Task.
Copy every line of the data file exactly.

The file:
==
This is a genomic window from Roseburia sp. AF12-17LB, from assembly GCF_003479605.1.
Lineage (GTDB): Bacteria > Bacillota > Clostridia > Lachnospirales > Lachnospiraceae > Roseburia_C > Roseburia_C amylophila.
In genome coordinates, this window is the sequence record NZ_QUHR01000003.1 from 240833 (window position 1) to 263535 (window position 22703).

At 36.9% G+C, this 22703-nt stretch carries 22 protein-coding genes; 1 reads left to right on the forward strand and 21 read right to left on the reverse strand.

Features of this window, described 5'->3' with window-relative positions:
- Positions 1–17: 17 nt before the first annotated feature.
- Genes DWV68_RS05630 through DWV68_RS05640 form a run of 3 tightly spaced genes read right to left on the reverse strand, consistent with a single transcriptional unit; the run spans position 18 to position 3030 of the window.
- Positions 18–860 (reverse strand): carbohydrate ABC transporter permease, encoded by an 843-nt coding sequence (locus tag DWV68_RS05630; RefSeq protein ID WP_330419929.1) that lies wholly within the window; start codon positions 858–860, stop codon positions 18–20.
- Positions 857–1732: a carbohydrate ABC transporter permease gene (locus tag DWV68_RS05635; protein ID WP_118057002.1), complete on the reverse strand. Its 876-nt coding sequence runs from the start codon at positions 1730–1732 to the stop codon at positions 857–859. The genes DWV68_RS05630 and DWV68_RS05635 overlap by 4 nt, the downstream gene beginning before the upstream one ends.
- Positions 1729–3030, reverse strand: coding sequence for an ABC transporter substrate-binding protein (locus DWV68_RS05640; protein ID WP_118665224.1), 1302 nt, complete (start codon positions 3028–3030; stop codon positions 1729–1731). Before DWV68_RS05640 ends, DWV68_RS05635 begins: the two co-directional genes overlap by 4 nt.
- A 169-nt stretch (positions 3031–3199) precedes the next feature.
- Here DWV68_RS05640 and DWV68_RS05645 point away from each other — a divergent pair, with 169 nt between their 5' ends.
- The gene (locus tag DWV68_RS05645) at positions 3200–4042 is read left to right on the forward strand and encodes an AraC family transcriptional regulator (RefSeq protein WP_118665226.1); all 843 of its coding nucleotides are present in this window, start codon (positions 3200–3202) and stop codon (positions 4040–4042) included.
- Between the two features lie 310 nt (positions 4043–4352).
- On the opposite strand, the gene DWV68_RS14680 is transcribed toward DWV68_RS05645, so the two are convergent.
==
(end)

This is a genomic window from Roseburia sp. AF12-17LB, from assembly GCF_003479605.1.
Lineage (GTDB): Bacteria > Bacillota > Clostridia > Lachnospirales > Lachnospiraceae > Roseburia_C > Roseburia_C amylophila.
In genome coordinates, this window is the sequence record NZ_QUHR01000003.1 from 240833 (window position 1) to 263535 (window position 22703).

At 36.9% G+C, this 22703-nt stretch carries 22 protein-coding genes; 1 reads left to right on the forward strand and 21 read right to left on the reverse strand.

Features of this window, described 5'->3' with window-relative positions:
- Positions 1–17: 17 nt before the first annotated feature.
- Genes DWV68_RS05630 through DWV68_RS05640 form a run of 3 tightly spaced genes read right to left on the reverse strand, consistent with a single transcriptional unit; the run spans position 18 to position 3030 of the window.
- Positions 18–860 (reverse strand): carbohydrate ABC transporter permease, encoded by an 843-nt coding sequence (locus tag DWV68_RS05630; RefSeq protein ID WP_330419929.1) that lies wholly within the window; start codon positions 858–860, stop codon positions 18–20.
- Positions 857–1732: a carbohydrate ABC transporter permease gene (locus tag DWV68_RS05635; protein ID WP_118057002.1), complete on the reverse strand. Its 876-nt coding sequence runs from the start codon at positions 1730–1732 to the stop codon at positions 857–859. The genes DWV68_RS05630 and DWV68_RS05635 overlap by 4 nt, the downstream gene beginning before the upstream one ends.
- Positions 1729–3030, reverse strand: coding sequence for an ABC transporter substrate-binding protein (locus DWV68_RS05640; protein ID WP_118665224.1), 1302 nt, complete (start codon positions 3028–3030; stop codon positions 1729–1731). Before DWV68_RS05640 ends, DWV68_RS05635 begins: the two co-directional genes overlap by 4 nt.
- A 169-nt stretch (positions 3031–3199) precedes the next feature.
- Here DWV68_RS05640 and DWV68_RS05645 point away from each other — a divergent pair, with 169 nt between their 5' ends.
- The gene (locus tag DWV68_RS05645) at positions 3200–4042 is read left to right on the forward strand and encodes an AraC family transcriptional regulator (RefSeq protein WP_118665226.1); all 843 of its coding nucleotides are present in this window, start codon (positions 3200–3202) and stop codon (positions 4040–4042) included.
- Between the two features lie 310 nt (positions 4043–4352).
- On the opposite strand, the gene DWV68_RS14680 is transcribed toward DWV68_RS05645, so the two are convergent.